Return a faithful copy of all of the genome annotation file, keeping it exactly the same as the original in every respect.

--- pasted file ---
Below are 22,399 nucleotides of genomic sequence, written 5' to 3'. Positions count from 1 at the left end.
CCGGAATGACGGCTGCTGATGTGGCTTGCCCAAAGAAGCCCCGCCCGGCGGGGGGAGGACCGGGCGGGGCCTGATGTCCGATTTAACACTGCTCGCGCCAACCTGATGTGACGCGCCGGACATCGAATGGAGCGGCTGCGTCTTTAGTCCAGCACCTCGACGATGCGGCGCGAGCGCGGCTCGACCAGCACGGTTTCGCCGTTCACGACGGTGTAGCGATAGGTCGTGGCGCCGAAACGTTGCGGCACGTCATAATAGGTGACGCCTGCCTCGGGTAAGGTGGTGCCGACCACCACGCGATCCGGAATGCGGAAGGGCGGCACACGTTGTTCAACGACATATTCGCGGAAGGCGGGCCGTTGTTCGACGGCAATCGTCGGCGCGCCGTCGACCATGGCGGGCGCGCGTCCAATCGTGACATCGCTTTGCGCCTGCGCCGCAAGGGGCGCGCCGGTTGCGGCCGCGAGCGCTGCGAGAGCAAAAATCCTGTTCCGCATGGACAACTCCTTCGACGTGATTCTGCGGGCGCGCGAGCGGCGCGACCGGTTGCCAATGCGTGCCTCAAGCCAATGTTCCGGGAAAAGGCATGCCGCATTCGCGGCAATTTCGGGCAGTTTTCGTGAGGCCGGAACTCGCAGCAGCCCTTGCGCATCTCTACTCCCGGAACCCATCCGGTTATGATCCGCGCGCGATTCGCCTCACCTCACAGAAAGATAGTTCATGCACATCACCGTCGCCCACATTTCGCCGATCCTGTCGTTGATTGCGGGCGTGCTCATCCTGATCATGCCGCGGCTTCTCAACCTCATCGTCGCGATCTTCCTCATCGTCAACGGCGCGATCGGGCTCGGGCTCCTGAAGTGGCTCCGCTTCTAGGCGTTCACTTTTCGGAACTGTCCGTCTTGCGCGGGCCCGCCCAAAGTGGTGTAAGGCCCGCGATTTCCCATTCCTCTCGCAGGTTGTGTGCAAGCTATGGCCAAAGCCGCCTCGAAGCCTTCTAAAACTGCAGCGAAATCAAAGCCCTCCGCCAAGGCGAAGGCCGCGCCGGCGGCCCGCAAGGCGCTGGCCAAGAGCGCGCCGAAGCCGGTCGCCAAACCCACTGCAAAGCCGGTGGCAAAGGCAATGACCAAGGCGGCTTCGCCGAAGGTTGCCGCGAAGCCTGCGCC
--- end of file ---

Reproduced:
Below are 22,399 nucleotides of genomic sequence, written 5' to 3'. Positions count from 1 at the left end.
CCGGAATGACGGCTGCTGATGTGGCTTGCCCAAAGAAGCCCCGCCCGGCGGGGGGAGGACCGGGCGGGGCCTGATGTCCGATTTAACACTGCTCGCGCCAACCTGATGTGACGCGCCGGACATCGAATGGAGCGGCTGCGTCTTTAGTCCAGCACCTCGACGATGCGGCGCGAGCGCGGCTCGACCAGCACGGTTTCGCCGTTCACGACGGTGTAGCGATAGGTCGTGGCGCCGAAACGTTGCGGCACGTCATAATAGGTGACGCCTGCCTCGGGTAAGGTGGTGCCGACCACCACGCGATCCGGAATGCGGAAGGGCGGCACACGTTGTTCAACGACATATTCGCGGAAGGCGGGCCGTTGTTCGACGGCAATCGTCGGCGCGCCGTCGACCATGGCGGGCGCGCGTCCAATCGTGACATCGCTTTGCGCCTGCGCCGCAAGGGGCGCGCCGGTTGCGGCCGCGAGCGCTGCGAGAGCAAAAATCCTGTTCCGCATGGACAACTCCTTCGACGTGATTCTGCGGGCGCGCGAGCGGCGCGACCGGTTGCCAATGCGTGCCTCAAGCCAATGTTCCGGGAAAAGGCATGCCGCATTCGCGGCAATTTCGGGCAGTTTTCGTGAGGCCGGAACTCGCAGCAGCCCTTGCGCATCTCTACTCCCGGAACCCATCCGGTTATGATCCGCGCGCGATTCGCCTCACCTCACAGAAAGATAGTTCATGCACATCACCGTCGCCCACATTTCGCCGATCCTGTCGTTGATTGCGGGCGTGCTCATCCTGATCATGCCGCGGCTTCTCAACCTCATCGTCGCGATCTTCCTCATCGTCAACGGCGCGATCGGGCTCGGGCTCCTGAAGTGGCTCCGCTTCTAGGCGTTCACTTTTCGGAACTGTCCGTCTTGCGCGGGCCCGCCCAAAGTGGTGTAAGGCCCGCGATTTCCCATTCCTCTCGCAGGTTGTGTGCAAGCTATGGCCAAAGCCGCCTCGAAGCCTTCTAAAACTGCAGCGAAATCAAAGCCCTCCGCCAAGGCGAAGGCCGCGCCGGCGGCCCGCAAGGCGCTGGCCAAGAGCGCGCCGAAGCCGGTCGCCAAACCCACTGCAAAGCCGGTGGCAAAGGCAATGACCAAGGCGGCTTCGCCGAAGGTTGCCGCGAAGCCTGCGCC